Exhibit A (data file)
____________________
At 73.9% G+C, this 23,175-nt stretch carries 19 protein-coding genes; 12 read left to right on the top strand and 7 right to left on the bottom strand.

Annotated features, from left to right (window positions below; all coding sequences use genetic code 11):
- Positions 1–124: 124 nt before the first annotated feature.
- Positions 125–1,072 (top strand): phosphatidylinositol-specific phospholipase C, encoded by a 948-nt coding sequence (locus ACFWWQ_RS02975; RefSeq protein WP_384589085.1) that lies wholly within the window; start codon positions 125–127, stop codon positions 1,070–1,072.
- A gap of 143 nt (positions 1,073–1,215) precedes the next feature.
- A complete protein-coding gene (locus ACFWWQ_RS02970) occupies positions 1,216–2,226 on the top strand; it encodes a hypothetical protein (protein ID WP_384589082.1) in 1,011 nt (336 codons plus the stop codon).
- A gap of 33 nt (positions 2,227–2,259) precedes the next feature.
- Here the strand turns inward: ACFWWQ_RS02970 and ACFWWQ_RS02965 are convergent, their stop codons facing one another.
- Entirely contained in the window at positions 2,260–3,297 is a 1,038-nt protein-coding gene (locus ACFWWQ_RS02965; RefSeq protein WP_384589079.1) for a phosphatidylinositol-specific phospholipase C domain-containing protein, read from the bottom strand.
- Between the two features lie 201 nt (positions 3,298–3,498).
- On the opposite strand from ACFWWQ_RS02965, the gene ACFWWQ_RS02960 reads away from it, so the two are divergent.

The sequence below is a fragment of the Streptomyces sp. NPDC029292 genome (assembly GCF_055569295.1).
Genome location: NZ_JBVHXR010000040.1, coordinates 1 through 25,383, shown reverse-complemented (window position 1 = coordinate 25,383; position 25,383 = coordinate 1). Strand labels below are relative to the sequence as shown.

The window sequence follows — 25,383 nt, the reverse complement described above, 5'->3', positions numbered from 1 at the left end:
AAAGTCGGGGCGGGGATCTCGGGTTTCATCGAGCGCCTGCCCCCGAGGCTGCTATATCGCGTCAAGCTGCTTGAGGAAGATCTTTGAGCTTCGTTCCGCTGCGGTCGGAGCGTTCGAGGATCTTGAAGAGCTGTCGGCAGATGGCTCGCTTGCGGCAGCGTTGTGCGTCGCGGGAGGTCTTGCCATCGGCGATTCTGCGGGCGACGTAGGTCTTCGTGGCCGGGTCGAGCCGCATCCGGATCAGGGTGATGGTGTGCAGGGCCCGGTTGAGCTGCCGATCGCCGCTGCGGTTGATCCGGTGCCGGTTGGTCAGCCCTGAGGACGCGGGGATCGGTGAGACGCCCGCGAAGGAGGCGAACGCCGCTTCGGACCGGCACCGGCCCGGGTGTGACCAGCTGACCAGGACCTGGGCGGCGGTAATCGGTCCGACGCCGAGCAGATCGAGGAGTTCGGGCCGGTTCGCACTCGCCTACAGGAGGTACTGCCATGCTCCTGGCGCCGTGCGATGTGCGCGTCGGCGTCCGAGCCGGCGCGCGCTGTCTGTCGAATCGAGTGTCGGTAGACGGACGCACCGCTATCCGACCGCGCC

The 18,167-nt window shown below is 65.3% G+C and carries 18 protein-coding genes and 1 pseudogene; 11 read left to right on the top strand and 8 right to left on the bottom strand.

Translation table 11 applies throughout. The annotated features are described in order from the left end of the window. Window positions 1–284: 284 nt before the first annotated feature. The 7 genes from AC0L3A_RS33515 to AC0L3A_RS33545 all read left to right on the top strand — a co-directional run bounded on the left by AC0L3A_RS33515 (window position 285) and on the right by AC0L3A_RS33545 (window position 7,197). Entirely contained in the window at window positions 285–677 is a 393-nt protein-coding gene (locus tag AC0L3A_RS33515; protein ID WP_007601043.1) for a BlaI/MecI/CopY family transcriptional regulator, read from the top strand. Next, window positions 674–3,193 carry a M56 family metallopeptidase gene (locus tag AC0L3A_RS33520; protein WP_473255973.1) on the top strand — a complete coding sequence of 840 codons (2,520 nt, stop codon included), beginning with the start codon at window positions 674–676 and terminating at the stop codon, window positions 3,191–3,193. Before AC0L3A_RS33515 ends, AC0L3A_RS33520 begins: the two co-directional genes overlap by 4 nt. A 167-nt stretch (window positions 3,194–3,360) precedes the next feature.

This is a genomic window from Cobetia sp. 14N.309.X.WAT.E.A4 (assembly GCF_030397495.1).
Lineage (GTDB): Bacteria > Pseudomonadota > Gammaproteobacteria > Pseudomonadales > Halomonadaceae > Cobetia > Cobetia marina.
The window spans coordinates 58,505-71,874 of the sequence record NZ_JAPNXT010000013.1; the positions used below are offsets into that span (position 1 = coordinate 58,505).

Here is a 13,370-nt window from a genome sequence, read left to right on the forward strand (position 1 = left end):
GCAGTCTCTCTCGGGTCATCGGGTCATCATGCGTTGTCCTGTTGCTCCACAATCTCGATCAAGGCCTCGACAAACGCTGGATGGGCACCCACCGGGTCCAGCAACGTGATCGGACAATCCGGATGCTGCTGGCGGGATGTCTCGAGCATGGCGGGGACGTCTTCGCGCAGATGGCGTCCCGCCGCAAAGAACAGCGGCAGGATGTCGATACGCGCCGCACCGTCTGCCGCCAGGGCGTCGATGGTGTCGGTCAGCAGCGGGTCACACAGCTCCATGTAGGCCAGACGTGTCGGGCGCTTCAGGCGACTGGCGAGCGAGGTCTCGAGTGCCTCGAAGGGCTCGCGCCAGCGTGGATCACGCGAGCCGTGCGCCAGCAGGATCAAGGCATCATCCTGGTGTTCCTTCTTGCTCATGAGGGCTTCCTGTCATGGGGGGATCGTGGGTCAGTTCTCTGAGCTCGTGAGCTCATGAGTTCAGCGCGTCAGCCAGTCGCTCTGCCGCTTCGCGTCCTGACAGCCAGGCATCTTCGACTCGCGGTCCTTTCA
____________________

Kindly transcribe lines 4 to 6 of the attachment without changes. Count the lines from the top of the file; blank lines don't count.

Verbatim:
- Positions 125–1,072 (top strand): phosphatidylinositol-specific phospholipase C, encoded by a 948-nt coding sequence (locus ACFWWQ_RS02975; RefSeq protein WP_384589085.1) that lies wholly within the window; start codon positions 125–127, stop codon positions 1,070–1,072.
- A gap of 143 nt (positions 1,073–1,215) precedes the next feature.
- A complete protein-coding gene (locus ACFWWQ_RS02970) occupies positions 1,216–2,226 on the top strand; it encodes a hypothetical protein (protein ID WP_384589082.1) in 1,011 nt (336 codons plus the stop codon).